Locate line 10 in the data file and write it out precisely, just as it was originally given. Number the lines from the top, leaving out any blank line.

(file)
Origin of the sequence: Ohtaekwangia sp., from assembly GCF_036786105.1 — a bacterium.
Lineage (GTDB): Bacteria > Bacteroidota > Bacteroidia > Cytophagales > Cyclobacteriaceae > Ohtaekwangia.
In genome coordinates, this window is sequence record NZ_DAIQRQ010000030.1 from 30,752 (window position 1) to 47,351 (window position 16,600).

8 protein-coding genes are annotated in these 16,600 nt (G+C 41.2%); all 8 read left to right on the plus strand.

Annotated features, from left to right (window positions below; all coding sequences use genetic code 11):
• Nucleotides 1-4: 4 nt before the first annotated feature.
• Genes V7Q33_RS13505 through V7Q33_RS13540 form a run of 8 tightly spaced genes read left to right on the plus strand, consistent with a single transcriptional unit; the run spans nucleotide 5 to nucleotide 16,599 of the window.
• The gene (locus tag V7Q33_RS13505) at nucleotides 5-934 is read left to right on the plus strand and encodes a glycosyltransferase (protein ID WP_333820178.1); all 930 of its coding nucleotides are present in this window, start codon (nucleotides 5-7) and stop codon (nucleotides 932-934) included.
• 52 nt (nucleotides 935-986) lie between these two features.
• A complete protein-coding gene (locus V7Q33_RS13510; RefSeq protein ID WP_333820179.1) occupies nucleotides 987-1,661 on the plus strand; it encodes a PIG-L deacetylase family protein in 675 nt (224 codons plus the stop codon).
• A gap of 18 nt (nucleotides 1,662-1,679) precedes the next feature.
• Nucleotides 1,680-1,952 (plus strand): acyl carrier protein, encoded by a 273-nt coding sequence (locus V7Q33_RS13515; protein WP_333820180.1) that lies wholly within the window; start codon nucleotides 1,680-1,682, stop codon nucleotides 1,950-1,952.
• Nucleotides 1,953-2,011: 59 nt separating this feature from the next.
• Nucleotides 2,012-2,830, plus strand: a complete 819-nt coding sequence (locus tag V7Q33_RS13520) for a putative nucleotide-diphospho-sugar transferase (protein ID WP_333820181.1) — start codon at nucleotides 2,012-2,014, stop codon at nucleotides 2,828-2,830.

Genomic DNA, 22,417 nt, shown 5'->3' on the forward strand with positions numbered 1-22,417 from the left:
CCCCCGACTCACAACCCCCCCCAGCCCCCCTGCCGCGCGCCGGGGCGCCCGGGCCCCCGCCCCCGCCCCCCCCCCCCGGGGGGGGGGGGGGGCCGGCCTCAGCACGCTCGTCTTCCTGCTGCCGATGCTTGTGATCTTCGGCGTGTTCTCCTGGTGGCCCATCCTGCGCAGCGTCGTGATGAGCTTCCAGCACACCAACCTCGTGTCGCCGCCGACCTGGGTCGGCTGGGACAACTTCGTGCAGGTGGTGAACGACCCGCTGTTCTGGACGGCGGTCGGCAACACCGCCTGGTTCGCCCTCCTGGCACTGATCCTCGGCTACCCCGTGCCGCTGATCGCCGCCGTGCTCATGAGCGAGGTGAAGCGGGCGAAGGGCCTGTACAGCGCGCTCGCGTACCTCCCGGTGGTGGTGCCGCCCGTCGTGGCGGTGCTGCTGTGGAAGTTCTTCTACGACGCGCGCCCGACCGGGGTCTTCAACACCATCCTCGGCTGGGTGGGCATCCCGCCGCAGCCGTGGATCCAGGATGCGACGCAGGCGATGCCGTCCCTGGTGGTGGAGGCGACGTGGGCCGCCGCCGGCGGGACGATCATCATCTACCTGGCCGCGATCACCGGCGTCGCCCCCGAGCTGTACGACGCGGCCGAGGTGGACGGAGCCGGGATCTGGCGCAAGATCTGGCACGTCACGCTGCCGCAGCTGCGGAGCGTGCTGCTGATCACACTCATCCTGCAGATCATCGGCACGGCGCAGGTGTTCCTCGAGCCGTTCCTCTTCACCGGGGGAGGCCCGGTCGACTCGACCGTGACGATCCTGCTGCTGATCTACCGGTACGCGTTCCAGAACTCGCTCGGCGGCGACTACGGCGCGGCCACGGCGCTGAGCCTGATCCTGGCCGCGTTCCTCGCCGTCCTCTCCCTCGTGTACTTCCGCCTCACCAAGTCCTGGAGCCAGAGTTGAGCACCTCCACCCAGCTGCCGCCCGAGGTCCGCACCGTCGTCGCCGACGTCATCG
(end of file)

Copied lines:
• A complete protein-coding gene (locus V7Q33_RS13510; RefSeq protein ID WP_333820179.1) occupies nucleotides 987-1,661 on the plus strand; it encodes a PIG-L deacetylase family protein in 675 nt (224 codons plus the stop codon).